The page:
eBay has become the place where many look to find unique goods. Of late, rare coins have been selling for hundreds of pounds on the auction site. One such coin is this 2018 Representation of the People Act 50p, which was recently listed on the site for a whopping £5,000 to 10,000 times its face value to be precise. The seller – who goes by the name of “jerzy049” – listed the coin as “rare” with a starting price of £5,000.
On top of the selling price, the eBay user requires the buyer to pay a £1.32 economy delivery fee, with the coin likely to take up to a week to arrive. Is it worth it?
The coin is the only official UK coin to celebrate the centenary of the Representation of the People Act 1918.
This historic anniversary marked a major victory for the suffragist movement – giving women the right to vote for the first time.
Only women aged 30 or older were allowed to vote under this law, while all men over the age of 21 were given the right to vote.
It was 10 years later, in 1928, when women finally received the vote on the same terms as men.
Designed by Stephen Taylor the reverse features five men and women in line to vote, with a woman triumphantly raising a voting card. The words “Representation of The People Act” are written under the date 1918.
The mintage and scarcity of the coin is yet to be revealed, so it’s difficult to estimate its worth.
The coin is also no longer available (with only an uncirculated version on sale at The Royal Mint for just £12.99), which could explain its high selling price.
The publication Spend it? Save it? What should you do?, written by Phil Mussell and the production team at Coin News Magazine, estimated this coin to be worth approximately £3.
Nevertheless, the experts insisted that coin sellers are well within their rights to list coins for whatever they want, and astonishingly, high price tags can make more affordable listings seem much more appealing.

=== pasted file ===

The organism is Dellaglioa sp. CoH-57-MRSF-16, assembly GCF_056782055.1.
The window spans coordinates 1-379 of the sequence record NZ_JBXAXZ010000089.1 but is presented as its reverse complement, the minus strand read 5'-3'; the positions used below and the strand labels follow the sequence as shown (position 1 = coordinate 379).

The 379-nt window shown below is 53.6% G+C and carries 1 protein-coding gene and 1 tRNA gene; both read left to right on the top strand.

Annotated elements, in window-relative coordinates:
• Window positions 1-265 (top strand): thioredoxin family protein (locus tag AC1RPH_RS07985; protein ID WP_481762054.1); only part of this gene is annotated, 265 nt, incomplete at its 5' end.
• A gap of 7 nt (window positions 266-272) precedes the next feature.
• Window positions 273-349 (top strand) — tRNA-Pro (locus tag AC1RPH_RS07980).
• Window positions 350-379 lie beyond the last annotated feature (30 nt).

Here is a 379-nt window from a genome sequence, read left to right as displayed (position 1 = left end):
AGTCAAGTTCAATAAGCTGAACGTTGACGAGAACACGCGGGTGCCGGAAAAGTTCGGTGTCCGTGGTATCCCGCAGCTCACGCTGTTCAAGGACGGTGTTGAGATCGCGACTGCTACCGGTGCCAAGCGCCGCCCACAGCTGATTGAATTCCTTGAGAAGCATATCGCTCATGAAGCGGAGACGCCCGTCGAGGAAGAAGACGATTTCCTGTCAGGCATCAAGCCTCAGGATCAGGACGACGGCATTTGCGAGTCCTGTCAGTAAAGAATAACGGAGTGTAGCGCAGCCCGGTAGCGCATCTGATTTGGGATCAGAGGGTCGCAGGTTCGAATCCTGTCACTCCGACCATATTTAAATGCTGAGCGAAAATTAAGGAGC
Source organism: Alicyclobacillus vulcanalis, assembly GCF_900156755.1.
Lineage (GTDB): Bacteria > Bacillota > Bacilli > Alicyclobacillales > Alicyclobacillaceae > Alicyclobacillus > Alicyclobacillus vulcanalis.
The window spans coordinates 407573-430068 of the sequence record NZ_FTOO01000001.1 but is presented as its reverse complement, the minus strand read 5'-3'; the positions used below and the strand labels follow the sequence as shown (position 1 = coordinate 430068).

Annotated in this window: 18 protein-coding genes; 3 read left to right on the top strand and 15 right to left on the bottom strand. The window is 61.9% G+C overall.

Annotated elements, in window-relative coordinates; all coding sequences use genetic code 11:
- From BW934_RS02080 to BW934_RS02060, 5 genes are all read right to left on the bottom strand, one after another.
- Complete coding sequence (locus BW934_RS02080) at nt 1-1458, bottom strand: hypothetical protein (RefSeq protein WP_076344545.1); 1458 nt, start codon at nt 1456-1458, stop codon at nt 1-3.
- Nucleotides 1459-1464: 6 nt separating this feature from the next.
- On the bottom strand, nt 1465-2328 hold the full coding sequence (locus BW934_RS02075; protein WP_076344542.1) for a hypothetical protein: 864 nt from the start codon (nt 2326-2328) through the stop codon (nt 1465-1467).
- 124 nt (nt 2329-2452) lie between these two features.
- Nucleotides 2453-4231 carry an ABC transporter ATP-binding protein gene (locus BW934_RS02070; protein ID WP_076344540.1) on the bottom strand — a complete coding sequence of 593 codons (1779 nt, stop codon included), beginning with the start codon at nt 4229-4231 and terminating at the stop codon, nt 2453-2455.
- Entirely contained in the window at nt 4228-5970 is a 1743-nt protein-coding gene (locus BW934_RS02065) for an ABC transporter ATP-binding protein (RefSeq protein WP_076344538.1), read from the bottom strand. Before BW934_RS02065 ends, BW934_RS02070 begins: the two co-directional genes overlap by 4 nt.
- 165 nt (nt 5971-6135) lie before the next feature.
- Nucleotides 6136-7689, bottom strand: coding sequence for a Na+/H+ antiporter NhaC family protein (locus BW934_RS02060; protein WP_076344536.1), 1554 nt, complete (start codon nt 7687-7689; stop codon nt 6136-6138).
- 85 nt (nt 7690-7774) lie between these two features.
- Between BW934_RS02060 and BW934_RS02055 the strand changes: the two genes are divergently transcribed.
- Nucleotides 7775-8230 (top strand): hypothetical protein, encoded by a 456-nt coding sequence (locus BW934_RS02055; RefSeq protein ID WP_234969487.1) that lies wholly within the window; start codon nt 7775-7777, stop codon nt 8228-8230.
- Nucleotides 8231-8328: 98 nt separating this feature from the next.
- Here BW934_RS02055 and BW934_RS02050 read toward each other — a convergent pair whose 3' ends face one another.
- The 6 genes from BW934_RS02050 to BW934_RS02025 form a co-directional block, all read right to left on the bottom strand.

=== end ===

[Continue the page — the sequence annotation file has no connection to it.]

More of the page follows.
Although, more often than not, the coins aren’t even worth that, so the buyer still ends up paying more than it is worth.
The guide warns: “So remember – just because a coin is listed at a certain price that doesn’t mean it is worth it and just because something seems to have sold for a certain amount that doesn’t mean it actually did.”
Another 50p coin was recently listed on eBay for £8,000. However, buyers were warned that all might not be as it seems.
Which are the rarest £1, £2, 50p, 20p, 10p and 2p coins?
Rarest £2 coins
The rarest £2 coin is the 2002 Commonwealth Games NI coin with 485,500 in circulation. This is followed by the 2002 Commonwealth Games Wales which has 588,500 in circulation.
Next up is the 2015 Navy, and there are 650,000 in circulation.
Rarest £1 coins
The most rare £1 coins are all part of a series celebrating the British capitals.
The rarest of these is the 2011 Edinburgh coin, with 935,000 in circulation. Of the 2011 Cardiff coins there are 1,615,000 in circulation, while the 2010 London coin has 2,635,000 in circulation.
Rarest 50p coin
The rarest 50p coin is the Kew Gardens coin, which is also the rarest coin in circulation. It there were only 210,000 minted.
The football Olympic 50p coin has 1,125,500 in circulation, and the wrestling coin has 1,129,500 in circulation.
It is not so easy to evaluate the rarest 20p coins, 10p coins and even 2p coins as exact circulation figures are not known.
However, various versions of the coins are known to sell for large sums.
These include the dateless 20ps, which are actually part of a run from 2008. There may be between 50,000 and 200,000 of these coins in circulation.
The 1983 ‘New Pence’ 2p coin can also sell for a huge sum, up to £650.